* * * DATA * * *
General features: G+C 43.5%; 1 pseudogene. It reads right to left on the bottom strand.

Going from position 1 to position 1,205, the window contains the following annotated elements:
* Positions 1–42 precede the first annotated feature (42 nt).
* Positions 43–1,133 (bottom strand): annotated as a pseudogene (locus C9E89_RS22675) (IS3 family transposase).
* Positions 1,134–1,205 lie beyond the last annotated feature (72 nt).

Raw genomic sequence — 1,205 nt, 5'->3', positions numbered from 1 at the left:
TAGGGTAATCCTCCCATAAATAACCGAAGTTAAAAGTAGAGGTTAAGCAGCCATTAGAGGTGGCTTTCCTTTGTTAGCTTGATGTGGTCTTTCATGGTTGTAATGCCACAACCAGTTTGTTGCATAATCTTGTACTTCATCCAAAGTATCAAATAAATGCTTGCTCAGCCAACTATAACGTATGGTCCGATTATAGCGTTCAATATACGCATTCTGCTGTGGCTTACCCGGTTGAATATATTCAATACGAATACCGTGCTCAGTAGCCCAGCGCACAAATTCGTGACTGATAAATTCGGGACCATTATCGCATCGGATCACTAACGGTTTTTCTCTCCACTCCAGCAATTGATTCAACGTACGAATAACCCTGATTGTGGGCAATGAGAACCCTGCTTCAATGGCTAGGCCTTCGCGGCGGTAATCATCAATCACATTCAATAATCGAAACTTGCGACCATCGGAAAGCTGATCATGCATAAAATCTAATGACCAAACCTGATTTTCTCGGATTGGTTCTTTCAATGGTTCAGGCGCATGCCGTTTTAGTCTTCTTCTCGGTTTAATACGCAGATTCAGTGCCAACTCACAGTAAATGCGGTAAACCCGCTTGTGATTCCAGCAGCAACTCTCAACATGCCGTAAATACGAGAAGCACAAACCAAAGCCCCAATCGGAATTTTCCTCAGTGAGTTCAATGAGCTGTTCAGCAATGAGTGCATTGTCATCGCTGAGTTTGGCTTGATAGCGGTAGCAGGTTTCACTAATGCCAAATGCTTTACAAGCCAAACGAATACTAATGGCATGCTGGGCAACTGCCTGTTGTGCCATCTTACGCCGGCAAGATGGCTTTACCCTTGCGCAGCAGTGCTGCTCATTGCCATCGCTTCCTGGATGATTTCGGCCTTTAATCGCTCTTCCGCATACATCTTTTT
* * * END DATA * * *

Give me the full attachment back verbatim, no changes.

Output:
General features: G+C 43.5%; 1 pseudogene. It reads right to left on the bottom strand.

Going from position 1 to position 1,205, the window contains the following annotated elements:
* Positions 1–42 precede the first annotated feature (42 nt).
* Positions 43–1,133 (bottom strand): annotated as a pseudogene (locus C9E89_RS22675) (IS3 family transposase).
* Positions 1,134–1,205 lie beyond the last annotated feature (72 nt).

Raw genomic sequence — 1,205 nt, 5'->3', positions numbered from 1 at the left:
TAGGGTAATCCTCCCATAAATAACCGAAGTTAAAAGTAGAGGTTAAGCAGCCATTAGAGGTGGCTTTCCTTTGTTAGCTTGATGTGGTCTTTCATGGTTGTAATGCCACAACCAGTTTGTTGCATAATCTTGTACTTCATCCAAAGTATCAAATAAATGCTTGCTCAGCCAACTATAACGTATGGTCCGATTATAGCGTTCAATATACGCATTCTGCTGTGGCTTACCCGGTTGAATATATTCAATACGAATACCGTGCTCAGTAGCCCAGCGCACAAATTCGTGACTGATAAATTCGGGACCATTATCGCATCGGATCACTAACGGTTTTTCTCTCCACTCCAGCAATTGATTCAACGTACGAATAACCCTGATTGTGGGCAATGAGAACCCTGCTTCAATGGCTAGGCCTTCGCGGCGGTAATCATCAATCACATTCAATAATCGAAACTTGCGACCATCGGAAAGCTGATCATGCATAAAATCTAATGACCAAACCTGATTTTCTCGGATTGGTTCTTTCAATGGTTCAGGCGCATGCCGTTTTAGTCTTCTTCTCGGTTTAATACGCAGATTCAGTGCCAACTCACAGTAAATGCGGTAAACCCGCTTGTGATTCCAGCAGCAACTCTCAACATGCCGTAAATACGAGAAGCACAAACCAAAGCCCCAATCGGAATTTTCCTCAGTGAGTTCAATGAGCTGTTCAGCAATGAGTGCATTGTCATCGCTGAGTTTGGCTTGATAGCGGTAGCAGGTTTCACTAATGCCAAATGCTTTACAAGCCAAACGAATACTAATGGCATGCTGGGCAACTGCCTGTTGTGCCATCTTACGCCGGCAAGATGGCTTTACCCTTGCGCAGCAGTGCTGCTCATTGCCATCGCTTCCTGGATGATTTCGGCCTTTAATCGCTCTTCCGCATACATCTTTTT